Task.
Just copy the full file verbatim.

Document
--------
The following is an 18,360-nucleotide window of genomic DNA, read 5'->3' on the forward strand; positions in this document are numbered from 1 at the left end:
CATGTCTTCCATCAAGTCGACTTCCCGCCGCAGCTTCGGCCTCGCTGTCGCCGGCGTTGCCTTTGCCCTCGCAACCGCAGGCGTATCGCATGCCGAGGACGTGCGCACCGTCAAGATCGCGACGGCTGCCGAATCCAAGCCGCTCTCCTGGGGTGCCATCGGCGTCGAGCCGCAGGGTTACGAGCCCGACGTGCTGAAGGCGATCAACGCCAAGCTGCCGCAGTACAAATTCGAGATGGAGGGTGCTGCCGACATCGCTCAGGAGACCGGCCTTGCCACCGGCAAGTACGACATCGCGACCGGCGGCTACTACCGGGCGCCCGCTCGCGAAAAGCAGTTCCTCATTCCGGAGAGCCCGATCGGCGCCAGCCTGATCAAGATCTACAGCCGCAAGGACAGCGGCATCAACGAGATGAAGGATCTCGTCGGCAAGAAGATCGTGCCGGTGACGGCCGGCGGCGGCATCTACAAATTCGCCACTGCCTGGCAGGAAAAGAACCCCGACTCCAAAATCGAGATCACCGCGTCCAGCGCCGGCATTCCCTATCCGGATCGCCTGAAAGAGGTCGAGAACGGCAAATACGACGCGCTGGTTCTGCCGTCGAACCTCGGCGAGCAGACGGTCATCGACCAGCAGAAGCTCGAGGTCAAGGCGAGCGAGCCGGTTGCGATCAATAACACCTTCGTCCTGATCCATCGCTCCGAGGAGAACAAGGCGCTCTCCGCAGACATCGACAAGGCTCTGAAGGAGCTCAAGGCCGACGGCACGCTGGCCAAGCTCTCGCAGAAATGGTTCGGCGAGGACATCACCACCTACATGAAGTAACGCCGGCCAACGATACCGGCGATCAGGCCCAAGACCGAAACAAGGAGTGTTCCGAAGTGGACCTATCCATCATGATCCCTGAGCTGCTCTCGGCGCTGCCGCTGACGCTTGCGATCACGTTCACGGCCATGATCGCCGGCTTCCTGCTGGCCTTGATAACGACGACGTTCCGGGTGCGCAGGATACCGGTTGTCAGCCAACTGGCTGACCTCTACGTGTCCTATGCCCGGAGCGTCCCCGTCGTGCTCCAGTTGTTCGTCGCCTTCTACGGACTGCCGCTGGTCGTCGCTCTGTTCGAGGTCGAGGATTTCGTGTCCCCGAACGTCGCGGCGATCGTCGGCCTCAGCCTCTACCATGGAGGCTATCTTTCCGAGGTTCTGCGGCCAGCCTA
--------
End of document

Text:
The following is an 18,360-nucleotide window of genomic DNA, read 5'->3' on the forward strand; positions in this document are numbered from 1 at the left end:
CATGTCTTCCATCAAGTCGACTTCCCGCCGCAGCTTCGGCCTCGCTGTCGCCGGCGTTGCCTTTGCCCTCGCAACCGCAGGCGTATCGCATGCCGAGGACGTGCGCACCGTCAAGATCGCGACGGCTGCCGAATCCAAGCCGCTCTCCTGGGGTGCCATCGGCGTCGAGCCGCAGGGTTACGAGCCCGACGTGCTGAAGGCGATCAACGCCAAGCTGCCGCAGTACAAATTCGAGATGGAGGGTGCTGCCGACATCGCTCAGGAGACCGGCCTTGCCACCGGCAAGTACGACATCGCGACCGGCGGCTACTACCGGGCGCCCGCTCGCGAAAAGCAGTTCCTCATTCCGGAGAGCCCGATCGGCGCCAGCCTGATCAAGATCTACAGCCGCAAGGACAGCGGCATCAACGAGATGAAGGATCTCGTCGGCAAGAAGATCGTGCCGGTGACGGCCGGCGGCGGCATCTACAAATTCGCCACTGCCTGGCAGGAAAAGAACCCCGACTCCAAAATCGAGATCACCGCGTCCAGCGCCGGCATTCCCTATCCGGATCGCCTGAAAGAGGTCGAGAACGGCAAATACGACGCGCTGGTTCTGCCGTCGAACCTCGGCGAGCAGACGGTCATCGACCAGCAGAAGCTCGAGGTCAAGGCGAGCGAGCCGGTTGCGATCAATAACACCTTCGTCCTGATCCATCGCTCCGAGGAGAACAAGGCGCTCTCCGCAGACATCGACAAGGCTCTGAAGGAGCTCAAGGCCGACGGCACGCTGGCCAAGCTCTCGCAGAAATGGTTCGGCGAGGACATCACCACCTACATGAAGTAACGCCGGCCAACGATACCGGCGATCAGGCCCAAGACCGAAACAAGGAGTGTTCCGAAGTGGACCTATCCATCATGATCCCTGAGCTGCTCTCGGCGCTGCCGCTGACGCTTGCGATCACGTTCACGGCCATGATCGCCGGCTTCCTGCTGGCCTTGATAACGACGACGTTCCGGGTGCGCAGGATACCGGTTGTCAGCCAACTGGCTGACCTCTACGTGTCCTATGCCCGGAGCGTCCCCGTCGTGCTCCAGTTGTTCGTCGCCTTCTACGGACTGCCGCTGGTCGTCGCTCTGTTCGAGGTCGAGGATTTCGTGTCCCCGAACGTCGCGGCGATCGTCGGCCTCAGCCTCTACCATGGAGGCTATCTTTCCGAGGTTCTGCGGCCAGCCTA